June 7, 2013 by Christy Whitman Leave a Comment

A good friend of mine has a 15-year-old daughter who is just learning how to drive. As we were talking the other day, my friend Sam told me how excited and nervous her daughter becomes when she is behind the wheel. There are so many things to think about all at once; so many moving parts… and if her mind wanders for even an instant, she inevitably finds herself listing toward the sidewalk. On a recent outing, my friend’s daughter became so overwhelmed by the number of things to consider when she pulled up to a 4-way stop that she simply had to pull over to the side of the road and have a good cry. Of course, Sam responded with love, compassion and certainty, knowing that her daughter’s feelings of discouragement are only temporary, and are an essential part of the learning process. When she was ready to begin again, Sam offered her daughter specific feedback about ways that she could refine her technique.

In thinking about my friend’s experience with her daughter, I realized that the learning to more deliberately operate our human machine in order to attract the things we desire into our lives is a lot like the process of learning to drive. Just like a car, our body/mind/spirit vehicle is comprised of countless moving parts that over time we learn to master; our vision – or goal – is like the GPS that constantly reminds us of the destination we are striving to reach. Our mind is like the steering wheel, and each thought we think either brings us in alignment with our vision or leads us painfully away from it. Positive emotions such as empowerment, encouragement, certainty and excitement provide potent fuel for our creative engine, accelerating the speed at which we manifest our desires. Likewise, negative emotions such as self-criticism, frustration and discouragement throw a wrench into the gears. Like driving a car, the process of deliberately sifting, choosing, and creating our reality takes awareness and effort, and – in the beginning at least – if we’re not paying attention, we can easily slip back into thoughts and feelings that don’t serve us or our goals. In moments like these, it’s natural to feel discouraged – and even to want to pull over to the side of the proverbial road and cry!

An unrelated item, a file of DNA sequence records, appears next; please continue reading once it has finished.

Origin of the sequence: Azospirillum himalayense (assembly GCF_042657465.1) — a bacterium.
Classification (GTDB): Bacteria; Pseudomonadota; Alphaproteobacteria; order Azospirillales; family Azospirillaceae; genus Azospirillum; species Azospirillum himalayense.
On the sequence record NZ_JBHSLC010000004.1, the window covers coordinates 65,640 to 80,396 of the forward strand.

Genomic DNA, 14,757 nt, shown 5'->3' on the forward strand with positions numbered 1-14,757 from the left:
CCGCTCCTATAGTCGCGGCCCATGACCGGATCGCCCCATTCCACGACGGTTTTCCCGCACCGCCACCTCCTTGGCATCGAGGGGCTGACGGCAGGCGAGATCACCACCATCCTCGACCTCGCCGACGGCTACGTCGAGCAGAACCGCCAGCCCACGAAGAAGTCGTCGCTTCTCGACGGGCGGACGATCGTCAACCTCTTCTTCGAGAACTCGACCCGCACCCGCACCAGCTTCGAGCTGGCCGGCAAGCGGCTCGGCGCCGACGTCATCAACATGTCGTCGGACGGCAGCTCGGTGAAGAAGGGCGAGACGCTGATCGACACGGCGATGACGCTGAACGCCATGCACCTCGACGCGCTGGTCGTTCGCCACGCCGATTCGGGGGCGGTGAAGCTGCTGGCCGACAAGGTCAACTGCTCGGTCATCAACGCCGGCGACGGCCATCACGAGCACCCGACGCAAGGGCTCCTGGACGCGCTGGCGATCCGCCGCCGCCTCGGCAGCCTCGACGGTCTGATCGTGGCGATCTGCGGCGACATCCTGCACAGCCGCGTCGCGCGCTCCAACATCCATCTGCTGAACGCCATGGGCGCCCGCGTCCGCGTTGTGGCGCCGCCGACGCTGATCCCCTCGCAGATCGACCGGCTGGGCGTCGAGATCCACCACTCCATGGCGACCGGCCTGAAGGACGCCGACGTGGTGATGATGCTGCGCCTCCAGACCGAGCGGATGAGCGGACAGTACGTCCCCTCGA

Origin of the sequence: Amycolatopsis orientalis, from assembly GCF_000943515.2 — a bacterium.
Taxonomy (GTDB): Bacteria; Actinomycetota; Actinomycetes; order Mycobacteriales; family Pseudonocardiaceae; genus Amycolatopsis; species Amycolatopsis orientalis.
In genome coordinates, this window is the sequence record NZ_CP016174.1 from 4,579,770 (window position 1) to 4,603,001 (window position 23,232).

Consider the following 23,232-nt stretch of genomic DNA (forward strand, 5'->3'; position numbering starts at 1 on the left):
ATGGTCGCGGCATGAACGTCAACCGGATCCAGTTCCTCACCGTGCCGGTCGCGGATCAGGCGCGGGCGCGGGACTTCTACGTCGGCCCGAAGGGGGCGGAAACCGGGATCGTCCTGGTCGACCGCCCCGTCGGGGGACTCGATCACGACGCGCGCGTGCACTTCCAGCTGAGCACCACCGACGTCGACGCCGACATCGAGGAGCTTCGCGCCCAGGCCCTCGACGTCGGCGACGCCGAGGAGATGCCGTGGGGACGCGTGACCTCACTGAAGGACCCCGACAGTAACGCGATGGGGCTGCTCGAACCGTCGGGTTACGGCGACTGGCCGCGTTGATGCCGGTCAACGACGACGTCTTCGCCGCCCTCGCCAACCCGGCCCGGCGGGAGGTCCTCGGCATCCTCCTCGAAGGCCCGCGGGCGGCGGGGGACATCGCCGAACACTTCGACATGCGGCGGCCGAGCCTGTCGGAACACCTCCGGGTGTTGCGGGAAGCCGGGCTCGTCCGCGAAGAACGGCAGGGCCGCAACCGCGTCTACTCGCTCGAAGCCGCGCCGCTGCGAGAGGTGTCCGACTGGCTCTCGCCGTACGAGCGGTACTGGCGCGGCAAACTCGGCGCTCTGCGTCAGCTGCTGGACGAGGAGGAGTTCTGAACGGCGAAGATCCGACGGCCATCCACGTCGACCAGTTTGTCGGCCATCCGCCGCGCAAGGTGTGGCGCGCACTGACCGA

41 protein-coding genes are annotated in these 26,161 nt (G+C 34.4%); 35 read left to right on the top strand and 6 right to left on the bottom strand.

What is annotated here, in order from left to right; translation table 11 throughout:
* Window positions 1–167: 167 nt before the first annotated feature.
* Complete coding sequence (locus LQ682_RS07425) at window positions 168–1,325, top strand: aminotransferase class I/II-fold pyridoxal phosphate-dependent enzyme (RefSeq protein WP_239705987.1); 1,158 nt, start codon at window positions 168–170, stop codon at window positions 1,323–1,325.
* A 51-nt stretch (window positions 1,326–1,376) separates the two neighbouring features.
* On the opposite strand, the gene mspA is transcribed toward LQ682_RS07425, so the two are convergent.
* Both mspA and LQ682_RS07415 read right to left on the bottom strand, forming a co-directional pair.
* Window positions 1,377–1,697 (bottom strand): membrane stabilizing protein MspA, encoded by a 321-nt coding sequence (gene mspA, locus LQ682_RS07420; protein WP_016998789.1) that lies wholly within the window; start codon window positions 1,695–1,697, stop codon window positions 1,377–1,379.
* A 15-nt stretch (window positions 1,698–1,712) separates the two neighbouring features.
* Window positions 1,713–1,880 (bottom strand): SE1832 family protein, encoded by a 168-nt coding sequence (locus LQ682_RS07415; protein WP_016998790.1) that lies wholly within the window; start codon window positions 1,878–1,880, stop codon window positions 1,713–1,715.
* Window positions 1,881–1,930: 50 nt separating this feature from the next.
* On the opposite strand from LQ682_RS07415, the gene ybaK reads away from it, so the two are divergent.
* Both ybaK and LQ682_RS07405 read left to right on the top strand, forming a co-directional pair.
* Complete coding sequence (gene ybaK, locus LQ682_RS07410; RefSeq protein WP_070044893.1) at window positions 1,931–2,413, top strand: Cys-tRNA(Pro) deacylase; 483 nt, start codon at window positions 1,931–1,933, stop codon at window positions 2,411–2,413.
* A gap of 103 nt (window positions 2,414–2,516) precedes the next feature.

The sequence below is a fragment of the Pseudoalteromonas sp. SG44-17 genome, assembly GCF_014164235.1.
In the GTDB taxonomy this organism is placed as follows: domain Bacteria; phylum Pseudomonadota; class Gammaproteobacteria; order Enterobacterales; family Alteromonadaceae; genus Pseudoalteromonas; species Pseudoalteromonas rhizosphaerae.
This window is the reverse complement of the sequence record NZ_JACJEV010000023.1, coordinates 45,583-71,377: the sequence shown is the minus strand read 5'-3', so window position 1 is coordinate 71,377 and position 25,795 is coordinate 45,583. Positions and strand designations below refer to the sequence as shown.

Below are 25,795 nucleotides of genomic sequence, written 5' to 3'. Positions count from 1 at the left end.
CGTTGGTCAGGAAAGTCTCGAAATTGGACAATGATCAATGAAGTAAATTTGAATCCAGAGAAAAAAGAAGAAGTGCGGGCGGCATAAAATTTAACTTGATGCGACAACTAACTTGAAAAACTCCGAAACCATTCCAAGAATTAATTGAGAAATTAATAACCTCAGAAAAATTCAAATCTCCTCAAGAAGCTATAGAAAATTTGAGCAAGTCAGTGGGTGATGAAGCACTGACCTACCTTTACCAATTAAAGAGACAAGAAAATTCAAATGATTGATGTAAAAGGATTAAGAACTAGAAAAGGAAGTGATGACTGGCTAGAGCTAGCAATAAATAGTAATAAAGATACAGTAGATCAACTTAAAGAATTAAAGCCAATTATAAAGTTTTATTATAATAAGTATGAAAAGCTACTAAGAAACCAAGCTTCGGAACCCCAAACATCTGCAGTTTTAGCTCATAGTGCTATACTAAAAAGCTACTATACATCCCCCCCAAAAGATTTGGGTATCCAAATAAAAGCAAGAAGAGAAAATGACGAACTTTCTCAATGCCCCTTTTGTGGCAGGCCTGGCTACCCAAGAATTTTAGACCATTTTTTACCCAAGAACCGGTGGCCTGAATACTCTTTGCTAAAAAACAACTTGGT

What’s so curious to me is how much more patient, understanding and compassionate we are with a kid learning to drive than we are with ourselves when we are practicing a new way of being. Instead of offering ourselves compassion and boosting our own confidence when we encounter a steeper-than-anticipated learning curve, many of us are quick to give up; to conclude that “nothing ever works out” for us, or to convince ourselves that maybe we aren’t as prepared for or as deserving of our desires as we thought. As a coach, I see all the time how most people expect so much from themselves when they first start working with the Uni-versal Laws – as though they should be able to master these principles immediately. And even though we all have an innate understanding of the laws of attraction, allowing, and deliberate intention, it takes time to unlearn previously habitual behavior and master a more conscious way of living.

In the same way the road offers new drivers constant feedback about how well they are doing, the Uni-verse provides us constant feedback about the vibration we are offering. Attracting people and circumstances that resonate with our intentions is an indication that we are on course; experiences that elicit the opposite reaction is feedback that our thoughts or emotions have taken us away from our chosen path. How we choose to use this feedback is vitally important to the end result we achieve. The definition of progress is “movement that increases the chances of achieving something you desire.” Without continuous feedback about where we are in relation to our goals, there is no way of knowing how we are doing! As we learn to become more masterful operators of our human machine, we begin to accept feedback as valuable information, and adjust the content of our thoughts as necessary. Eventually, like a seasoned driver, we learn to do this in stride; and soon the day comes when we find ourselves having arrived from point A to point B without knowing exactly how we got there. In time, deliberate creation becomes a skill that we will one day take for granted. Until then – like my friend’s daughter will tell you – it’s a learning process that requires practice and patience.



Author's Bio: 

Christy Whitman is a New York Times bestselling author, transformational leader and CEO and Founder of the Quantum Success Coaching Academy, a 12-month certification program for Law of Attraction coaches.